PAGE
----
"I've been here for seven months and I still don't know what's a lychee cordial," he says.

A family of four enters; Dad in cargo shorts and sockless sneakers, Mom in yoga togs. The kids park a scooter and a bike in the Zen garden at entry, helmets slung over the handlebars. Somewhere behind me, two siblings are sword-fighting with their chopsticks.

Why do I do this to myself?

Monday, May 18, 2015

Party weekend

Monday morning sight in the parking lot. Somebody must have had a fun weekend!

Friday, May 15, 2015

Taste something new

Today I had a late lunch at one of my favorite places, Hide Sushi on Sawtelle Boulevard. I wanted to go beyond the usual, so I had nigiri-zushi of halibut, drizzled with yuzu, and saba, which is mackerel, a very strong-tasting oily fish.

There was something on the menu I was unfamiliar with, so I ordered it next.

Mentaiko is the roe of pollock, but on the menu it was called "spicy cod roe." It was introduced to Japan after World War II from Korea.

The tiny roe, a coral red in color, are marinated in yuzu and chile. Here at Hide Sushi, the itamae, or sushi chef, rolled into maki-zushi, with cucumber and radish sprouts.

"How does it compare to other roes?" I asked the itamae before I ordered it. "Are the eggs large, like salmon roe, or small?"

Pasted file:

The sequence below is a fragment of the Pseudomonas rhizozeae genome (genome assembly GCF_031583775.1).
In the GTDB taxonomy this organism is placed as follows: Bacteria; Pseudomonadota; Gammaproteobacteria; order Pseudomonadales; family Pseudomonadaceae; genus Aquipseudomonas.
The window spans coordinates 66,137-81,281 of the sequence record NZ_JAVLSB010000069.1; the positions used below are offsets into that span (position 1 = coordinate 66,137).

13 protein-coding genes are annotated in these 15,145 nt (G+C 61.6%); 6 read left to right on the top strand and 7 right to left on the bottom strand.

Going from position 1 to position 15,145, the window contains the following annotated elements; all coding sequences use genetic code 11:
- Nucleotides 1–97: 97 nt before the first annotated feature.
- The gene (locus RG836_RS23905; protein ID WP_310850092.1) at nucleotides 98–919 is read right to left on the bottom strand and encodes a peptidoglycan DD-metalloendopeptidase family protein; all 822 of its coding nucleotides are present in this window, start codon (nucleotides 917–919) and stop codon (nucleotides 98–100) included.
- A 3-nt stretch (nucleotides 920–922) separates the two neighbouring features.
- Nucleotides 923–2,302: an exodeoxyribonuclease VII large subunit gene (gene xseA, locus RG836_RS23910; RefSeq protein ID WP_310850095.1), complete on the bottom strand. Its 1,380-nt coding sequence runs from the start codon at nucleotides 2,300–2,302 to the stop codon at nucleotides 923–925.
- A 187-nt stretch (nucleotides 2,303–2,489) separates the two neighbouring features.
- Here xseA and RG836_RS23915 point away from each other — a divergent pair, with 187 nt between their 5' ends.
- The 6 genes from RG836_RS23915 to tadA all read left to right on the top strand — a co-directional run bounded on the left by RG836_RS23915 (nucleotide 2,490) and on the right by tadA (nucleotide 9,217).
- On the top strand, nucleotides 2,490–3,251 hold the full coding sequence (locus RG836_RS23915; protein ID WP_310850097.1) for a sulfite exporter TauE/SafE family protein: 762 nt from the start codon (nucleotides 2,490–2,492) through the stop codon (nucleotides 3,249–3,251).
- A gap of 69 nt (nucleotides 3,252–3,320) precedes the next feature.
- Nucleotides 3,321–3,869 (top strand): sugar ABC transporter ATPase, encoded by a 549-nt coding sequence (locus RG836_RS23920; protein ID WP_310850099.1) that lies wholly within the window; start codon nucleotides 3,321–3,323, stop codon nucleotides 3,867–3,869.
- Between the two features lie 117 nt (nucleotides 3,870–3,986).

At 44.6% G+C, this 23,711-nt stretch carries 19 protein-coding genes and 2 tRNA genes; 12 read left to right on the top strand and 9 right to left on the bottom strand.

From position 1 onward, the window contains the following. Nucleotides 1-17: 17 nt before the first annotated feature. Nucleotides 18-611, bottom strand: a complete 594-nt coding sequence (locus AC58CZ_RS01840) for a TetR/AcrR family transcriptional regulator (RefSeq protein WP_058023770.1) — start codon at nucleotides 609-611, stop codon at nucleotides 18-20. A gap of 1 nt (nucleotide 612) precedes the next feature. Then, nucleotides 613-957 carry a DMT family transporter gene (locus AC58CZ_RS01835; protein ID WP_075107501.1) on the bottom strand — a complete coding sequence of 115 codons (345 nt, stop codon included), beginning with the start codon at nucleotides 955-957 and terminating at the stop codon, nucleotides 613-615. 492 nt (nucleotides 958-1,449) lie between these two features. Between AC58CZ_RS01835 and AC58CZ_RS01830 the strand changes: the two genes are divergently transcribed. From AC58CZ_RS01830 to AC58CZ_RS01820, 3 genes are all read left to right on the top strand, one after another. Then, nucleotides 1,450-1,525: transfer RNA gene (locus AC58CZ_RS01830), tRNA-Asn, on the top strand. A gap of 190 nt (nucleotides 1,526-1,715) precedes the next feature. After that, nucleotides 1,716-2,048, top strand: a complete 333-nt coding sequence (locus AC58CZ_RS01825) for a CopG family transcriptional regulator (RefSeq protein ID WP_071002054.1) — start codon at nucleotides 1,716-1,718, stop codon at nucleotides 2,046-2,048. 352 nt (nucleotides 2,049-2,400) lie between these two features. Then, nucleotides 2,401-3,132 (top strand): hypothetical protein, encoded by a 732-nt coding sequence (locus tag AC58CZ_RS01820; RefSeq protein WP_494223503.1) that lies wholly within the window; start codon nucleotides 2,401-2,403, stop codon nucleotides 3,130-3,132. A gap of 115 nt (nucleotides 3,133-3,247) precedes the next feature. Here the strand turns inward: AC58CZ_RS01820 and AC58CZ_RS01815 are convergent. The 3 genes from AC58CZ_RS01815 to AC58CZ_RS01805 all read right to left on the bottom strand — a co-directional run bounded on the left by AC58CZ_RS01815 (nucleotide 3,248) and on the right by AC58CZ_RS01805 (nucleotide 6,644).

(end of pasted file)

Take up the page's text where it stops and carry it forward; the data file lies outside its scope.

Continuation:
"Tiny eggs," he said, "It's salty and spicy."

It was quite fishy-salty tasting, with a chile heat I had to cool with a bite of crunchy cucumber sunomono. I love fish roe, for the way the tiny eggs pop in my mouth, but this mentaiko didn't give me that satisfying crunch Icraved; the little eggs were more like a paste.

But I liked it. It's always good to try something new. Next time, I might try the kurage, or jellyfish.

Thursday, May 14, 2015

Storm belt

Today's storm was followed by another one tonight, and as we sat in our cozy, clean - and echoing empty - living room, we watched the clouds move over the mountain.

Thunder growled and the wind grew cold as I hauled a hamper of clean laundry up from the basement.  Moments later, as I sat at my desk, a brilliant flash of lighting came, with a simultaneous huge clap of thunder - the storm was right overhead. Then the skies opened up. Including hail!

I guess we should get used to this, if we're going to live in New Orleans!

On the market

House p0rn
We're on the market!  Today our agent held her first open house. Despite our California drought, today it rained, right during showing hours! Still, she said there were at least 45 visitors. We're having two more open houses this weekend.

Our agent is quite firm at how she wants the house to look, and I feel chastened if I mess things up, even for our own lives. Truth be told, it's not really our house anymore, it's hers!

Wednesday, May 13, 2015

Meet the new boss

A workplace fable. Any resemblance to real individuals is unintended and purely coincidental.

Photo from
In the mornings while I go through the messages in my in-box, I can hear him. He's leaning on the door jamb to Sam's office, or maybe Wesley's, or maybe he's sitting in the chair in front of Sara's desk, or leaning over the top of Brian's cubicle wall.

His voice is going on and on. "I'm all about mutual trust," he says. "If we trust one another, we can work together toward our goal. The principles I believe in are..."

After a while I stop listening to the words, but I still hear the voice, yammering away.